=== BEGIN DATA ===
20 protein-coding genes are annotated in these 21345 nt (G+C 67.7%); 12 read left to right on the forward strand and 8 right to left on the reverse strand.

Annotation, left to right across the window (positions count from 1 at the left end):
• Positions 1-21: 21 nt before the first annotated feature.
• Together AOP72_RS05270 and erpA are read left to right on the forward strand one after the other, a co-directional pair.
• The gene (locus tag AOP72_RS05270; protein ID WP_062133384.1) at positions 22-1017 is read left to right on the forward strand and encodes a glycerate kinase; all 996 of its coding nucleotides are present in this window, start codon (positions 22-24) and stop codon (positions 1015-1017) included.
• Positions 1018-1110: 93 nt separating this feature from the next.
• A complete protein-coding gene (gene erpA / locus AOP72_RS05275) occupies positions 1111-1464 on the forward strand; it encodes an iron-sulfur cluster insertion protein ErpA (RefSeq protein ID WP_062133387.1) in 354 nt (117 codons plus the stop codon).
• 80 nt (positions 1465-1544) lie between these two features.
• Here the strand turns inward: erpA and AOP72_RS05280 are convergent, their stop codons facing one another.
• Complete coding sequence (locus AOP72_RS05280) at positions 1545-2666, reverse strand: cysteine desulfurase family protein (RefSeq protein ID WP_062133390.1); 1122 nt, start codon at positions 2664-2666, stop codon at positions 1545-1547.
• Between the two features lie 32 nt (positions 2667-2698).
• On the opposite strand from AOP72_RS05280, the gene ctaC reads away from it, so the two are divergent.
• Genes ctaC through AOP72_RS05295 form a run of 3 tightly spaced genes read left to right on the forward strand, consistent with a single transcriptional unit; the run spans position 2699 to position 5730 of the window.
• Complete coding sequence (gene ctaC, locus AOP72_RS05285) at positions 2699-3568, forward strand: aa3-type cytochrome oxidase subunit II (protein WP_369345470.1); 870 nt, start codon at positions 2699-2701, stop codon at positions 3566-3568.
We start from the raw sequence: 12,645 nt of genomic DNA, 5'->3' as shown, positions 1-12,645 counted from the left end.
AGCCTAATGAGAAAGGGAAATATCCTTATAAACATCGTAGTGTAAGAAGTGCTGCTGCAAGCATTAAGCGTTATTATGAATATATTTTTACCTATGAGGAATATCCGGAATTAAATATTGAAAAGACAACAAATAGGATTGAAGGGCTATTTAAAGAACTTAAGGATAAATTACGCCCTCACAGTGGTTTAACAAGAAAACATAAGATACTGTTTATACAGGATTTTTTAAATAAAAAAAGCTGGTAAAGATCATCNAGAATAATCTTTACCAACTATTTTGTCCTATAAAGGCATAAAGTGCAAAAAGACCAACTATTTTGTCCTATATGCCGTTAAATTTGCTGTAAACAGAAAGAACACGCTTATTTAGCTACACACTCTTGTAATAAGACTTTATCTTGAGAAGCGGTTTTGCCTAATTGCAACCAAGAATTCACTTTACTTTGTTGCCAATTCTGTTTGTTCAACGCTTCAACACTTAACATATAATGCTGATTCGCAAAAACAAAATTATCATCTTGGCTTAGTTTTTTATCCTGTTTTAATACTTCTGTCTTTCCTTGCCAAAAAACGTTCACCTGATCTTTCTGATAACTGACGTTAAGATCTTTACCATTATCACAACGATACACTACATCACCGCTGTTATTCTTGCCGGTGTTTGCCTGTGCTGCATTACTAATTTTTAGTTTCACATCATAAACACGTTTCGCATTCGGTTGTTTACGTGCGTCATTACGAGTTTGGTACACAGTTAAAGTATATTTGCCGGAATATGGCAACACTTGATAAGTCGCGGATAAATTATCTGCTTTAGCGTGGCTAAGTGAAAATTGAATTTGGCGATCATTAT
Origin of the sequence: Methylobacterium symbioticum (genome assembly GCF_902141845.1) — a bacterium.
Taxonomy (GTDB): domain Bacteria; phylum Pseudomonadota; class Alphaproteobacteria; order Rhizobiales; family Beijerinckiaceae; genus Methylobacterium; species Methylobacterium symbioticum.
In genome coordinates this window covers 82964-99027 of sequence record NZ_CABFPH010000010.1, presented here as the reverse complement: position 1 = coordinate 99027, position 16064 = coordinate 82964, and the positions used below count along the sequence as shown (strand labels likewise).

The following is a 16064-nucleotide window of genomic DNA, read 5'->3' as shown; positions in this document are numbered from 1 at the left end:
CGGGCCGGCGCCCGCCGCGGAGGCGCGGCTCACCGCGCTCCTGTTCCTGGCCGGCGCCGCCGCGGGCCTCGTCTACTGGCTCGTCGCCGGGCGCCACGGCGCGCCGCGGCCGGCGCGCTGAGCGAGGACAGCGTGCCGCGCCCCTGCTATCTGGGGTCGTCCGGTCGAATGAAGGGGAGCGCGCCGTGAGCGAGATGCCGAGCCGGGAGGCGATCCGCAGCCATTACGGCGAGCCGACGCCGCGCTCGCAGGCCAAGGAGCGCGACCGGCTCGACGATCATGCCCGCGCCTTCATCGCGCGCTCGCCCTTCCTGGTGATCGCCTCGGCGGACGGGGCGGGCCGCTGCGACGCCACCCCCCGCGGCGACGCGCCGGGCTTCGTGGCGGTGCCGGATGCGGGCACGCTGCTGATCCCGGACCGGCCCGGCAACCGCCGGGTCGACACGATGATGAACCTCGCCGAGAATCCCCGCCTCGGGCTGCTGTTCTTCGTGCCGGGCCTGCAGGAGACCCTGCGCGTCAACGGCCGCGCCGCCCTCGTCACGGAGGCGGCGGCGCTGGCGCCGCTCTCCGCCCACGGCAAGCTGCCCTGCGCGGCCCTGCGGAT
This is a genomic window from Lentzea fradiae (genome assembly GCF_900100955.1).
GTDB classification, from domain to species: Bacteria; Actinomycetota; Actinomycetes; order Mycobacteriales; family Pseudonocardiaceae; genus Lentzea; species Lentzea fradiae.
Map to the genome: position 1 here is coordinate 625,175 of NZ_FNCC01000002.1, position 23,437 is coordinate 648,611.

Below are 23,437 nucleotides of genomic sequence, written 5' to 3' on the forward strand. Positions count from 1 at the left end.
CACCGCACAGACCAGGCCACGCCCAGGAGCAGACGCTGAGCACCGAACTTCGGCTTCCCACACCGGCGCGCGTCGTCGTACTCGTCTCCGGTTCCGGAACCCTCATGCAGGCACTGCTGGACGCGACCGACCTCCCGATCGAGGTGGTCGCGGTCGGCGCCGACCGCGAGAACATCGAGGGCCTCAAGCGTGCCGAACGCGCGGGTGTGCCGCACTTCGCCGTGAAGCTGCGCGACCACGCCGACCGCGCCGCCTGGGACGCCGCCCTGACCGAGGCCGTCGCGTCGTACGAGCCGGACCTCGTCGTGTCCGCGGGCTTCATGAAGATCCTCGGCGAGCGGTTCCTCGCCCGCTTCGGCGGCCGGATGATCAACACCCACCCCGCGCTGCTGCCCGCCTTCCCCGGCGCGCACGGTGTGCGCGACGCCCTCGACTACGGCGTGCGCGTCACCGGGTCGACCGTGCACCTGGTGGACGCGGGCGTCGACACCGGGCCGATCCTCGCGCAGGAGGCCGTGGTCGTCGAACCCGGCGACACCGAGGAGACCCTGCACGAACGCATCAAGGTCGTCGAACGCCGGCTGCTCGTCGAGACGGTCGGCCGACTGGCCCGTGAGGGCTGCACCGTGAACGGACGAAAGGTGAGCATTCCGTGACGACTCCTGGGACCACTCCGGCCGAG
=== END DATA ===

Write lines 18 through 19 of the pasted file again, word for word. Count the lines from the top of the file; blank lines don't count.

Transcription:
Taxonomy (GTDB): domain Bacteria; phylum Pseudomonadota; class Alphaproteobacteria; order Rhizobiales; family Beijerinckiaceae; genus Methylobacterium; species Methylobacterium symbioticum.
In genome coordinates this window covers 82964-99027 of sequence record NZ_CABFPH010000010.1, presented here as the reverse complement: position 1 = coordinate 99027, position 16064 = coordinate 82964, and the positions used below count along the sequence as shown (strand labels likewise).